A 2003 Rebound?

Wall Street, the White House, and the Fed are (once again) peddling a rosy story about a forthcoming economic recovery that will lead to a boom in earnings, and investors are (yet again) falling for it, bidding stocks up dramatically. Whitney Tilson questions the recent technology stock rebound and the prediction that the economy will bounce back strongly in 2003.

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By Whitney Tilson
November 20, 2002

As stocks continue to rebound strongly from the five-year lows reached in early October, I'm (to quote Yogi Berra) getting d�j� vu all over again.

Dead cat bounces have happened so many times during this painful, grinding bear market that you'd think people would learn; but hope springs eternal. Even in the face of substantial evidence that the economy is weak, there are few signs of a recovery (in fact, there's more evidence that the economy will weaken further, in my opinion) and, equally importantly, stock valuations remain quite high.

Bulls seem to be heartened by the recent Fed interest rate cut, but after 11 cuts failed to prevent the worst bear market since the Great Depression, why should the 12th trigger a turnaround? (Bill Mann entertained the same question weeks ago.) The 50-basis-point move, double what the market was expecting, was a sign of desperation, in my opinion.

I wrote a similarly pessimistic column last December, at about the time stocks peaked during the post-9/11 rally. (Since then, the S&P 500 is down 20.5%.) It's remarkable how similar the story is today. Let's cut through the fervent hopes and look at the evidence.

Consumer spending
Six weeks ago, I wrote, "Consumer spending accounts for roughly two-thirds of the nation's economic activity and has almost single-handedly kept the economy afloat, yet there are alarming signs that consumers are pulling back, either because they are shopped out, fearful, or forced to by job loss, mounting debts, and so forth." In spite of the lower interest rates and rising home prices, which continue to fuel consumer spending, some statistics show a quickening of this trend. For example:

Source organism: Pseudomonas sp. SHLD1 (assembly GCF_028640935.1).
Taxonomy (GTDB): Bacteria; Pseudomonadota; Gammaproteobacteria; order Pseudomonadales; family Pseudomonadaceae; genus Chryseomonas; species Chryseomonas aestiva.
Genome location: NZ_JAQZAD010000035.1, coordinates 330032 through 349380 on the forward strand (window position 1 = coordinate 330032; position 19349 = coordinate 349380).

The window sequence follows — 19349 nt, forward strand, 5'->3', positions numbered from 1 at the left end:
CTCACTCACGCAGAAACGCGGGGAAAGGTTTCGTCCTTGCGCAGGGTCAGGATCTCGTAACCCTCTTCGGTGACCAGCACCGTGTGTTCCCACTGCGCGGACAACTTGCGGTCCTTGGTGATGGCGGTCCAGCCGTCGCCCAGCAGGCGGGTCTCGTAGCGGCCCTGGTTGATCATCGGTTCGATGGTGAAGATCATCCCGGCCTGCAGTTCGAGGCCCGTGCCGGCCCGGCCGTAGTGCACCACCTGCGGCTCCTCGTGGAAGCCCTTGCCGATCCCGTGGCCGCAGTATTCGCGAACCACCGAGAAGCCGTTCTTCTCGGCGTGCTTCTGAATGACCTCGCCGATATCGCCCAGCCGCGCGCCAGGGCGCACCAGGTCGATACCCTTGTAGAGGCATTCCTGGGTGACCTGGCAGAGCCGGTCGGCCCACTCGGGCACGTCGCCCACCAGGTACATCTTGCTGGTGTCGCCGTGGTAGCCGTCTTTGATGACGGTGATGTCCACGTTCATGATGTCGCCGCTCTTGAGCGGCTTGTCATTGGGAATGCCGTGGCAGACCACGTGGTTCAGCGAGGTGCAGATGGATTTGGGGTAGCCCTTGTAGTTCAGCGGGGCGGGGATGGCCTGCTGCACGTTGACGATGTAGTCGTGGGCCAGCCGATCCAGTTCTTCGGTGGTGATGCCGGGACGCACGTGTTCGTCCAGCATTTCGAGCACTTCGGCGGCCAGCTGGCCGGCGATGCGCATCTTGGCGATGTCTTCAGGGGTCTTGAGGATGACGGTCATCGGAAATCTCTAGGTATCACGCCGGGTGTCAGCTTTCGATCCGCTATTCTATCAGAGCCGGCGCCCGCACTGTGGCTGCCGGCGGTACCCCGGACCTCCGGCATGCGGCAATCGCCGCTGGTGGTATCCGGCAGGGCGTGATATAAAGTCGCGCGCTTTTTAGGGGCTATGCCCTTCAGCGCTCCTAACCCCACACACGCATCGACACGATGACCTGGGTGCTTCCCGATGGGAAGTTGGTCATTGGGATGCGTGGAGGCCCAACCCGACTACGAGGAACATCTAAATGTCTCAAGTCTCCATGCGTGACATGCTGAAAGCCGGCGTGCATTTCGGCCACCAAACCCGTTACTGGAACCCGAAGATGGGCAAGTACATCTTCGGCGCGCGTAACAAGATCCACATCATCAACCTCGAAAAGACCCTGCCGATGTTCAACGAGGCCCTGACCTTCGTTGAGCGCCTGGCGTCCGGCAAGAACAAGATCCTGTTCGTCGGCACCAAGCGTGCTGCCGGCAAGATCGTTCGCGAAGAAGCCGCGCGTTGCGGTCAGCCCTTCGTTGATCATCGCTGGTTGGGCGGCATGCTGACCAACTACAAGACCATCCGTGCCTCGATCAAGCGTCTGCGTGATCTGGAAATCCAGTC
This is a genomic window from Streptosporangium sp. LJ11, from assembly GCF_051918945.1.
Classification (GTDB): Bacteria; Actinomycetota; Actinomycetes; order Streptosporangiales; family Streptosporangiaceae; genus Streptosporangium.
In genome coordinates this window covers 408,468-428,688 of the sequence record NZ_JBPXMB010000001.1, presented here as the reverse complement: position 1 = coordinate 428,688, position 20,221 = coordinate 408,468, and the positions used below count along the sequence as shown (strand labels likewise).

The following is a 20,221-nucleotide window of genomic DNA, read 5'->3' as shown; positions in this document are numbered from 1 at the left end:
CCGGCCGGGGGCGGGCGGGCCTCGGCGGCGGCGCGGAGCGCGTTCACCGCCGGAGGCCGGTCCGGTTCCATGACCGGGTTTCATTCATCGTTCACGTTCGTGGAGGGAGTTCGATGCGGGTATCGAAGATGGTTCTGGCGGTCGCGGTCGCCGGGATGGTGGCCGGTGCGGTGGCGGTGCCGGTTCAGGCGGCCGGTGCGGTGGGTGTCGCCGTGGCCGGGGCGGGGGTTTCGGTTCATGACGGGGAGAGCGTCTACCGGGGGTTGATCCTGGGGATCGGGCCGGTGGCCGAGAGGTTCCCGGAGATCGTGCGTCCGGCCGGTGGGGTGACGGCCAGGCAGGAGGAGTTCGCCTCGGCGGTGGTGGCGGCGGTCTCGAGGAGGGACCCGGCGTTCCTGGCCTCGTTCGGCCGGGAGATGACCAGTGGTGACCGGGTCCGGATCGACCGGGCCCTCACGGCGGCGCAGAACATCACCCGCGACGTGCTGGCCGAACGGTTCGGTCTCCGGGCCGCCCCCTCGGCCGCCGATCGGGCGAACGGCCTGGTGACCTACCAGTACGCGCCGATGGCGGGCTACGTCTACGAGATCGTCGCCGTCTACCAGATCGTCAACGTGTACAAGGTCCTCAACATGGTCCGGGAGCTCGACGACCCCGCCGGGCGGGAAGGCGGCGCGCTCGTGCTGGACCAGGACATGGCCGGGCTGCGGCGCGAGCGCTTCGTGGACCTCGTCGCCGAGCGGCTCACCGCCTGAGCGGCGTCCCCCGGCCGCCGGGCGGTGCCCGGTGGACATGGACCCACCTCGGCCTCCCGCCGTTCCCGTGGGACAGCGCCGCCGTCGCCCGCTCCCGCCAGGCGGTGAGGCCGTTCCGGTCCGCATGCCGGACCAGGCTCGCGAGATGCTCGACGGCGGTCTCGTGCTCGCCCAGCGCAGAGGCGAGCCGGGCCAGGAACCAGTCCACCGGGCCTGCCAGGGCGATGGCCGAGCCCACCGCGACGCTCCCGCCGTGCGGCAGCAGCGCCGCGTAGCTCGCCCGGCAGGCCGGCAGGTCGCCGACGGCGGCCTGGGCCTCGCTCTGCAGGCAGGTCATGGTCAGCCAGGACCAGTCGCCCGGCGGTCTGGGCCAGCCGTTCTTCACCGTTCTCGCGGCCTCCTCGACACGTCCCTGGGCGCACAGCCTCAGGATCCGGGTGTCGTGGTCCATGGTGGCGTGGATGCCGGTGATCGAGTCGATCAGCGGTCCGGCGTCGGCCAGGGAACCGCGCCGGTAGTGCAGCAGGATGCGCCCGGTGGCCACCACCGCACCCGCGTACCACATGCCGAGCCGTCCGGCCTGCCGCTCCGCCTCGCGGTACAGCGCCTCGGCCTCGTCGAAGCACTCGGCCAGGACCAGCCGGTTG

• A Conference Board survey finds consumer confidence plunged to a nine-year low in October (though it's risen slightly so far in November).

  • Economists expect personal consumption to grow just 1.1% in the fourth quarter, the slowest rate since 1993.

  • With unemployment up to 5.7%, there are now 1.2 million more people unemployed today than a year ago.

  • Though retail sales were up slightly in October, surprising many, this appears to have been an anomaly, as sales are weak again so far in November. Many retailers have recently scaled back expectations or reported weaker-than-expected earnings (e.g., Wal-Mart (NYSE: WMT), Federated (NYSE: FD), Kmart (NYSE: KM), Costco (Nasdaq: COST), Home Depot (NYSE: HD), and BJ's Wholesale Club (NYSE: BJ)).

  • Despite continued margin-killing incentives, such as 0% financing deals and cash-back offers, auto sales tumbled 27% year over year in October to the lowest monthly selling rate in four years.

Business output and spending
Business spending is, if anything, even worse. According to The Wall Street Journal:

The Federal Reserve on Friday said U.S. industrial output fell by a surprising 0.8% in October, the third consecutive month of declining output, after declines of 0.2% in both August and September. As a result, factories and other industrial operations are now running at just 75.2% of their capacity, down 0.6 percentage point from the prior month and 6.7 percentage points below the sector's 1967-2001 average.

The Commerce Department reported that factory orders fell 2.3% in September, following a 0.4% decline in August. While some viewed a Commerce Department report that business inventories climbed 0.5% in September as a bullish sign, the same study also found that business sales fell 0.5% that month, suggesting the rise in inventories could have been the result of weakening demand for goods, not a sustained effort by companies to restock.

And the Institute of Supply Management Index slipped to 48.5 in October, down from 49.5 in September and 50.5 in August. Readings below the 50 mark indicate a contracting factory sector.